This month Zinnias have been reblooming quickly after each cutting. I trimmed all that were open on Saturday and by Tuesday the next bouquet was proudly waiting to be picked.
Running into the garden between rain storms to gather more colorful flowers, I quickly became distracted by the birds and insects enjoying the garden on this last day of July.
Some visitors, especially birds such as Hummingbirds and American Goldfinches are difficult for me to photograph (hummingbirds too fast and goldfinches too shy). Swallowtails have refused to pose this summer. But now that I have learned to identify Silver-spotted Skippers it is fun to encounter them frequently around the zinnias.
I think these are Fiery Skippers. They are quite numerous and happy to feast on the zinnias.
An Ocola Skipper, the long-winged skipper, found the zinnias also.
I liked this picture with all three of the skippers. Everyone is gathered ’round.
Skippers also were drawn to Rudbeckia laciniata (Green-Headed Coneflower).
The rudbeckia is apparently also a satisfactory nectaring station for this Ocola Skipper.
It took me a while to identify this wasp, but isn’t it amazing to have resources available. Searching the web I finally found a match and decided this is Double-banded Scoliid (Scolia bicincta). I posted a couple of the images this evening on iNaturalist and within 12 minutes someone had confirmed my identification.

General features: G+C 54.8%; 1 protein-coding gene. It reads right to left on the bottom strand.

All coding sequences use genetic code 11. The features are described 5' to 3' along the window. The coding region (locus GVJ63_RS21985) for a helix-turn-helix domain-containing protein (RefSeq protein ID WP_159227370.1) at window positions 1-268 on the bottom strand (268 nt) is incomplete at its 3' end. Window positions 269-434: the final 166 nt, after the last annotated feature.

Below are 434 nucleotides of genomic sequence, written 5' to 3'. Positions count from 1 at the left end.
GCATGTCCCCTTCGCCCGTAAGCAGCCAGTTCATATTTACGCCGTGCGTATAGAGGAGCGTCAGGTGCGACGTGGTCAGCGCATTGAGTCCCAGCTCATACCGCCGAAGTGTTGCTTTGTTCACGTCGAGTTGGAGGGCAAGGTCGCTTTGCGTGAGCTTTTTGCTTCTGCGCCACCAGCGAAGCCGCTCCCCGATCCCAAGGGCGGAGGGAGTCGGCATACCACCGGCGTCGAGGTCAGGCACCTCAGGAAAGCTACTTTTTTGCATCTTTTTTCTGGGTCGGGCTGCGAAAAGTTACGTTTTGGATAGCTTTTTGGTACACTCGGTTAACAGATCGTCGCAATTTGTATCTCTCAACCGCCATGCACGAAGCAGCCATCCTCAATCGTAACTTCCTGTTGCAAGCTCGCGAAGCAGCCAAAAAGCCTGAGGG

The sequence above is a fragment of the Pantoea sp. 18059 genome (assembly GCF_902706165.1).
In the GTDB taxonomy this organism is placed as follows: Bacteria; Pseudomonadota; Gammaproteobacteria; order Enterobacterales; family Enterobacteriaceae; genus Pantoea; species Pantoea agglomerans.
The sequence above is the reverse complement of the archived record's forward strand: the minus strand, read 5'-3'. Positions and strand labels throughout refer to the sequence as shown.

It is a striking black and white insect. Wings are iridescent blue-black. I read it is beneficial in the garden.
Recent storms have battered down a few plants, but cleome in the meditation circle has easily managed to stand tall.
Salvia guaranitica ‘Black and Blue’ blooms sporadically and sparsely now. It likes the rain so perhaps will be encouraged to flower more generously. Hummingbirds visit it regularly.
What will August bring? I hope the zinnias continue to thrive.
I leave you with one more creature from the garden. I saw this dragonfly mid-afternoon, July 26, 2018. Its body appeared golden metallic. Amazingly beautiful.
Just got confirmation tonight on iNaturalist that the dragonfly is Eastern Amberwing (Perithemis tenera).
This post took so long to write the month changed. Happy August.